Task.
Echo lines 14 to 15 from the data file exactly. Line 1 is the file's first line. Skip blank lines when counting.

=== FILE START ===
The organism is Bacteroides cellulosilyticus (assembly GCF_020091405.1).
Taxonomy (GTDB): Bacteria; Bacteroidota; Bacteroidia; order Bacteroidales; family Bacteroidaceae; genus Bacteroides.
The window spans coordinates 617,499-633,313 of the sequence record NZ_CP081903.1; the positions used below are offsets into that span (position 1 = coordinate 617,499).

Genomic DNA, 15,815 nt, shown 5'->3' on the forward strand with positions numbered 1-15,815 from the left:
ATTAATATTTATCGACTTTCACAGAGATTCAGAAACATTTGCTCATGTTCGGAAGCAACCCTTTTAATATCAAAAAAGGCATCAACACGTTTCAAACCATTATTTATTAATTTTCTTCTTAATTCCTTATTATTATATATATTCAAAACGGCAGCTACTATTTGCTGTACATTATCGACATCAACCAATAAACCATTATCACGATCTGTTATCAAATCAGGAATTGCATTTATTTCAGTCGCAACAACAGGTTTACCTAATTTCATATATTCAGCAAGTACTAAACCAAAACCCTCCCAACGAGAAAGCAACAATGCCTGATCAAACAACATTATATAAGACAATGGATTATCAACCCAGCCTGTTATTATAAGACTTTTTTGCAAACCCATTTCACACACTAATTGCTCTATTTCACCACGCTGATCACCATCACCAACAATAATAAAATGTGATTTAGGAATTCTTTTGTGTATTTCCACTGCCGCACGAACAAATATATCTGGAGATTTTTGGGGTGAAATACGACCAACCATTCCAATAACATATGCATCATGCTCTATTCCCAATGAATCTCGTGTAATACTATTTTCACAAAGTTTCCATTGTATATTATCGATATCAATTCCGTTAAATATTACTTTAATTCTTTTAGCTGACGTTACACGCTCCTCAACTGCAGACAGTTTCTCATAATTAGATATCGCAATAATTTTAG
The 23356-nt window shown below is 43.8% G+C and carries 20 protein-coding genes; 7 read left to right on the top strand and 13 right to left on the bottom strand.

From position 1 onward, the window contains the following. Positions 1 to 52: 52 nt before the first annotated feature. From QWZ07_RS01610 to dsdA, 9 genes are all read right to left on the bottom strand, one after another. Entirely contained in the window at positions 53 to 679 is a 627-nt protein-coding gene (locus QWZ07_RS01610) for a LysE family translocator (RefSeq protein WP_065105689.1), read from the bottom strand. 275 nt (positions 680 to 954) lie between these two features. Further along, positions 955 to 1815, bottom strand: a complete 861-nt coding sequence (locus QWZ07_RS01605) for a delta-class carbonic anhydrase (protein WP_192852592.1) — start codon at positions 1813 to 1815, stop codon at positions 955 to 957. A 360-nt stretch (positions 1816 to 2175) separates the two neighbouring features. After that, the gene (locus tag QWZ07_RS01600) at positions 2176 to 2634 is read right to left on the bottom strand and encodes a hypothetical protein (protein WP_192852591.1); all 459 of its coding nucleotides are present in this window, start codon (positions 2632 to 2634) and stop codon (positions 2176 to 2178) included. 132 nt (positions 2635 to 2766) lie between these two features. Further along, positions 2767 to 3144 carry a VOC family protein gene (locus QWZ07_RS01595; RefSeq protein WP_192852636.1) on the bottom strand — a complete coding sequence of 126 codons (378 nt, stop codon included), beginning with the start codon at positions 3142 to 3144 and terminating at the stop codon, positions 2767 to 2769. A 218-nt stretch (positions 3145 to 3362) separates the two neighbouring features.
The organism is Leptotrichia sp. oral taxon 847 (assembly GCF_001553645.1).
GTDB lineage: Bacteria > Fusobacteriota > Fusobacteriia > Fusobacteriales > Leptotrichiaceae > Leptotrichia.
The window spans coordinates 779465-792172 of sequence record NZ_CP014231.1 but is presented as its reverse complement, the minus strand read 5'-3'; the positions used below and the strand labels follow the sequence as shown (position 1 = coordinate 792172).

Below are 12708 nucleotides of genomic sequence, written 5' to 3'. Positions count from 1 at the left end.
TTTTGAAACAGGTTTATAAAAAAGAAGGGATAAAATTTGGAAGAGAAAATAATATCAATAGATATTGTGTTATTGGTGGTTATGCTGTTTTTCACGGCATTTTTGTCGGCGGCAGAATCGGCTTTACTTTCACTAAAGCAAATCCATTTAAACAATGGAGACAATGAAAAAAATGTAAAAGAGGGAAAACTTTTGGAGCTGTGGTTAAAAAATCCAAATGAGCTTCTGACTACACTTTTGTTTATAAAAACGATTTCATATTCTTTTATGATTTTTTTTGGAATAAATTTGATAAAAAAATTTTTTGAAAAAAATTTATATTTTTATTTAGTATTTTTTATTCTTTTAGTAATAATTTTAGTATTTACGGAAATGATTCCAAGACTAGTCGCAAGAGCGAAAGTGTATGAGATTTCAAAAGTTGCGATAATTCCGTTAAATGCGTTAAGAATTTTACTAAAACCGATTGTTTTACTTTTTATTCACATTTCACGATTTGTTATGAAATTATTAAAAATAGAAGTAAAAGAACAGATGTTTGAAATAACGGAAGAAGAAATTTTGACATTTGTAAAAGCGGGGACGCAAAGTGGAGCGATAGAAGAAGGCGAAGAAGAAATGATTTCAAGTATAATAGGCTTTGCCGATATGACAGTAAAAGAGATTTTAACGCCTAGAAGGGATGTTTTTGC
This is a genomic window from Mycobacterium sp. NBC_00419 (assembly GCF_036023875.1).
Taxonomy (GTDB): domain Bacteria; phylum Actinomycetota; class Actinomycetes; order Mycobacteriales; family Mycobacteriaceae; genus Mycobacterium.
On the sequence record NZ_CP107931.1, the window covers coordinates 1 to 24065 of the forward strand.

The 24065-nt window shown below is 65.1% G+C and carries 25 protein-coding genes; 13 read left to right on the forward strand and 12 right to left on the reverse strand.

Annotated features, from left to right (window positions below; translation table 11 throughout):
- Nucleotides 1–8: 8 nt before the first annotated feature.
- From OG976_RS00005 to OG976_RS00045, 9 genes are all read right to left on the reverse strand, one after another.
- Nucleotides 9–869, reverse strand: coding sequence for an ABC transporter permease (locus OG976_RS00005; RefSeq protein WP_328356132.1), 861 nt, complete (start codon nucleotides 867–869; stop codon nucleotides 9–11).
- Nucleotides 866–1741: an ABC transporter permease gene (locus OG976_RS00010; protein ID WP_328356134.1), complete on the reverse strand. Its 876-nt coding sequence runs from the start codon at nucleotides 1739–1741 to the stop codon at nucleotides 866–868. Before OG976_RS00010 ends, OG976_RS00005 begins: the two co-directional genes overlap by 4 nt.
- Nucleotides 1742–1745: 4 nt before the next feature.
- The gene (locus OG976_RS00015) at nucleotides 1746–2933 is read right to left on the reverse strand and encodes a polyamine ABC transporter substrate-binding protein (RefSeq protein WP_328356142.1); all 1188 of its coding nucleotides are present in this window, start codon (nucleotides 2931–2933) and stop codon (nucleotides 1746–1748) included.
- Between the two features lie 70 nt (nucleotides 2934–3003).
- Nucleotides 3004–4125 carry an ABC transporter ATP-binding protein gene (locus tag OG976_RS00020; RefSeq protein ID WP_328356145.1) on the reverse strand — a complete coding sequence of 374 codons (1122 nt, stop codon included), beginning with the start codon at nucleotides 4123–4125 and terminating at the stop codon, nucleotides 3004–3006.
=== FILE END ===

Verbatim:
Taxonomy (GTDB): domain Bacteria; phylum Actinomycetota; class Actinomycetes; order Mycobacteriales; family Mycobacteriaceae; genus Mycobacterium.
On the sequence record NZ_CP107931.1, the window covers coordinates 1 to 24065 of the forward strand.